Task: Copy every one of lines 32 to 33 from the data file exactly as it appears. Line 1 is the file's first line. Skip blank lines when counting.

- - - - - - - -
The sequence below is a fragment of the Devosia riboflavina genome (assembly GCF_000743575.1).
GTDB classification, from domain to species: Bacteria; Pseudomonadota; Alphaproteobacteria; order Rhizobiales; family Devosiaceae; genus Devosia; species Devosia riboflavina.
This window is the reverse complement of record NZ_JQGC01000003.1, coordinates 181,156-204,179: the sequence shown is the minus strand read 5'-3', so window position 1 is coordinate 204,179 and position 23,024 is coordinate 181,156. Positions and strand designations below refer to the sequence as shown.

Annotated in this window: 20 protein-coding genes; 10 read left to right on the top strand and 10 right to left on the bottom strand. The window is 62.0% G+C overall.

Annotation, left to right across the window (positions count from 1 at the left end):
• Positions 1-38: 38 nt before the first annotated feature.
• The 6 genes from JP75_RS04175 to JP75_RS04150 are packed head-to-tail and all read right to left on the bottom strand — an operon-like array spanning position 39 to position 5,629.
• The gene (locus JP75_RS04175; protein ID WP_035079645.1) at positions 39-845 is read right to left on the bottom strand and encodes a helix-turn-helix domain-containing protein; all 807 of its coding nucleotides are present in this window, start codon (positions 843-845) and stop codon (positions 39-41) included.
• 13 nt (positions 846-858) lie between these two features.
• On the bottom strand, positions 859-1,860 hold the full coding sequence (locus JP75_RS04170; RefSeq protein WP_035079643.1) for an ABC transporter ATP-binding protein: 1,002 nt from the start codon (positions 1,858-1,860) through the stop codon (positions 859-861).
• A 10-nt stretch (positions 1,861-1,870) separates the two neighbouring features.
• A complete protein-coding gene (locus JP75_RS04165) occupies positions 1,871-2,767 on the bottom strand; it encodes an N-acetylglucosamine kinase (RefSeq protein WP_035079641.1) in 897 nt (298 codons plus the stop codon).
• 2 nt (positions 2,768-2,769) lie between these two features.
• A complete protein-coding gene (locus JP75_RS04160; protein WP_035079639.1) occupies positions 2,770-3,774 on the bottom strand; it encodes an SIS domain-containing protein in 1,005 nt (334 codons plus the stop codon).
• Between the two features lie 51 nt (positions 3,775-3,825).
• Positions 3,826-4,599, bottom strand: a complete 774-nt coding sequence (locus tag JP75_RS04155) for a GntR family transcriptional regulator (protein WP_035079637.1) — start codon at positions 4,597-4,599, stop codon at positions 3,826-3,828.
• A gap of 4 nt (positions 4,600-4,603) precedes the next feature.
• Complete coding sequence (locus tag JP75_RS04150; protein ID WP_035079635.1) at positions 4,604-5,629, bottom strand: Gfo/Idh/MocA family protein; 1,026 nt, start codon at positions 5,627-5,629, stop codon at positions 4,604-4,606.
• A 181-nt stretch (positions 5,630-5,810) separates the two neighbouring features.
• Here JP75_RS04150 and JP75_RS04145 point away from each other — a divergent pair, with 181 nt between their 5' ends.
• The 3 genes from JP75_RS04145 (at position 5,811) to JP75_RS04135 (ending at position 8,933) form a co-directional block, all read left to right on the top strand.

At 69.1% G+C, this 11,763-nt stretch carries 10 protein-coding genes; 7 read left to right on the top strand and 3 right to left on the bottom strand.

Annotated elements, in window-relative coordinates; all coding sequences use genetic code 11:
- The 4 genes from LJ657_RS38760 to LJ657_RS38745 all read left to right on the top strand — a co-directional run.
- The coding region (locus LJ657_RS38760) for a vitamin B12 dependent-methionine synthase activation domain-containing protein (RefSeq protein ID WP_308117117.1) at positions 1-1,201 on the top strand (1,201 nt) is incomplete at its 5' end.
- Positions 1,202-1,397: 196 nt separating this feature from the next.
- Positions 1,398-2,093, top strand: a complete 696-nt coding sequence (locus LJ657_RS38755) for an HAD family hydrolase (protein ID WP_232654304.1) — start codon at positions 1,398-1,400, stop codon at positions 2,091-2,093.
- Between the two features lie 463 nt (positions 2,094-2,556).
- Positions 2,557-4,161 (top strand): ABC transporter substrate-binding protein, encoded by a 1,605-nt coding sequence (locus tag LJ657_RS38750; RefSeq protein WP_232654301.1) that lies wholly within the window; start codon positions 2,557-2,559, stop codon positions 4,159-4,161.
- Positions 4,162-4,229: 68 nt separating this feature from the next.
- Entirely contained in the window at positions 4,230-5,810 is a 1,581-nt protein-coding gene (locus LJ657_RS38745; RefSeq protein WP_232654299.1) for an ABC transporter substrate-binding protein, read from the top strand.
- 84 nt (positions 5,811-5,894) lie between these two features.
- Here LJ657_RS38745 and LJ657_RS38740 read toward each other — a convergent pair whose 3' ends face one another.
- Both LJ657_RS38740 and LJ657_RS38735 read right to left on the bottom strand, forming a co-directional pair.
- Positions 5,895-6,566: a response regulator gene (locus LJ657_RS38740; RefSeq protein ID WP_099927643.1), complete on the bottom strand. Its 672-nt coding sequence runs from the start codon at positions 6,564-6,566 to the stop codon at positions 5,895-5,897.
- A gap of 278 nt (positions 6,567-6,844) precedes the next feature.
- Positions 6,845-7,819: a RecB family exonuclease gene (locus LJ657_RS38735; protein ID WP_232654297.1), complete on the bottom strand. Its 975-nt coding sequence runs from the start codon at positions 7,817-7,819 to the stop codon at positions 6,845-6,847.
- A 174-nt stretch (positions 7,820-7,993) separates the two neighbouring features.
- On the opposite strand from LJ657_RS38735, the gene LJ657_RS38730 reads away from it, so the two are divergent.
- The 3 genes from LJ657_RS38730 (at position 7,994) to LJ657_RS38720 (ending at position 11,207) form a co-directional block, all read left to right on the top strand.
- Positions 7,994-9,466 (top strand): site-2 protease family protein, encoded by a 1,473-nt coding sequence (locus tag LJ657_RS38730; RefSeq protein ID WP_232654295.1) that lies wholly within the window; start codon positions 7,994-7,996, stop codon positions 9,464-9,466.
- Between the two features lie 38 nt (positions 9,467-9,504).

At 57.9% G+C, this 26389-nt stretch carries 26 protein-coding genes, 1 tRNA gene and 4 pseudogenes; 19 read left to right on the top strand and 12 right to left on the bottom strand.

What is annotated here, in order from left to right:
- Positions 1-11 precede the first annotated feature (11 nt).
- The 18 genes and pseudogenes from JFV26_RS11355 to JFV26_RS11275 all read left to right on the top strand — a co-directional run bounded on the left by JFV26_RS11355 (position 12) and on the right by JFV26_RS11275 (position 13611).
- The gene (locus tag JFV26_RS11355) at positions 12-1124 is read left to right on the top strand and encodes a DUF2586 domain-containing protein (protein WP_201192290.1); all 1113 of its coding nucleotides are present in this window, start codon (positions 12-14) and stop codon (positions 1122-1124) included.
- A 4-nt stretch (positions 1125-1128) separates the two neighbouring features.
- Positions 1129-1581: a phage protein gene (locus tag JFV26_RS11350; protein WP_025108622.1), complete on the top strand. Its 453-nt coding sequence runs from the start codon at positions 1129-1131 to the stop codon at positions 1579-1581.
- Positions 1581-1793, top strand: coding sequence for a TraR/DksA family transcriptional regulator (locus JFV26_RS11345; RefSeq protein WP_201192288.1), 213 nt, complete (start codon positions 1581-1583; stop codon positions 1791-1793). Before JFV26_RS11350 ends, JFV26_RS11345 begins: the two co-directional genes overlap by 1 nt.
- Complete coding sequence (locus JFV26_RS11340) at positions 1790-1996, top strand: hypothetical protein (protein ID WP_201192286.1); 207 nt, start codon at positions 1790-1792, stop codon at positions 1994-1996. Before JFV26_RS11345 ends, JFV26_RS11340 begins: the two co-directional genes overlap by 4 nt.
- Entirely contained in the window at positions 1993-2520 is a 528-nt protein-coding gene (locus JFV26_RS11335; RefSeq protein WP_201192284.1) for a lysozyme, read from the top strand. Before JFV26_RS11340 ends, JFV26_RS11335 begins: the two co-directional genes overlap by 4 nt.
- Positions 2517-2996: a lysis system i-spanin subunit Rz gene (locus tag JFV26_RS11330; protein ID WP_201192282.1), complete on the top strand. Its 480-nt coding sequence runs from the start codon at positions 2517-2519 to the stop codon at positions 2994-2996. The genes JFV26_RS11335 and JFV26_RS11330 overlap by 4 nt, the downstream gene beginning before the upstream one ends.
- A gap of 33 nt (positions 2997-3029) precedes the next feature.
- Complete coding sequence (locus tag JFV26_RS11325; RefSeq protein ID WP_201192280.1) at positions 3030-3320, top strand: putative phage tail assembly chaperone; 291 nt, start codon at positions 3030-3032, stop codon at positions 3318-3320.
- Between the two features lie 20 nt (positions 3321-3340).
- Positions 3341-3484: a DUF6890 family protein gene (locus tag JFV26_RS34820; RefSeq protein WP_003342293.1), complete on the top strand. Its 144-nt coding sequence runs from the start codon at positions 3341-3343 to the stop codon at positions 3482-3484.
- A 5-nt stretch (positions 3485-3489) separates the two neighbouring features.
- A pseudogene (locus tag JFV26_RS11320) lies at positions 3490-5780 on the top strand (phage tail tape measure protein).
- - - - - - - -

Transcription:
- 84 nt (positions 5,811-5,894) lie between these two features.
- Here LJ657_RS38745 and LJ657_RS38740 read toward each other — a convergent pair whose 3' ends face one another.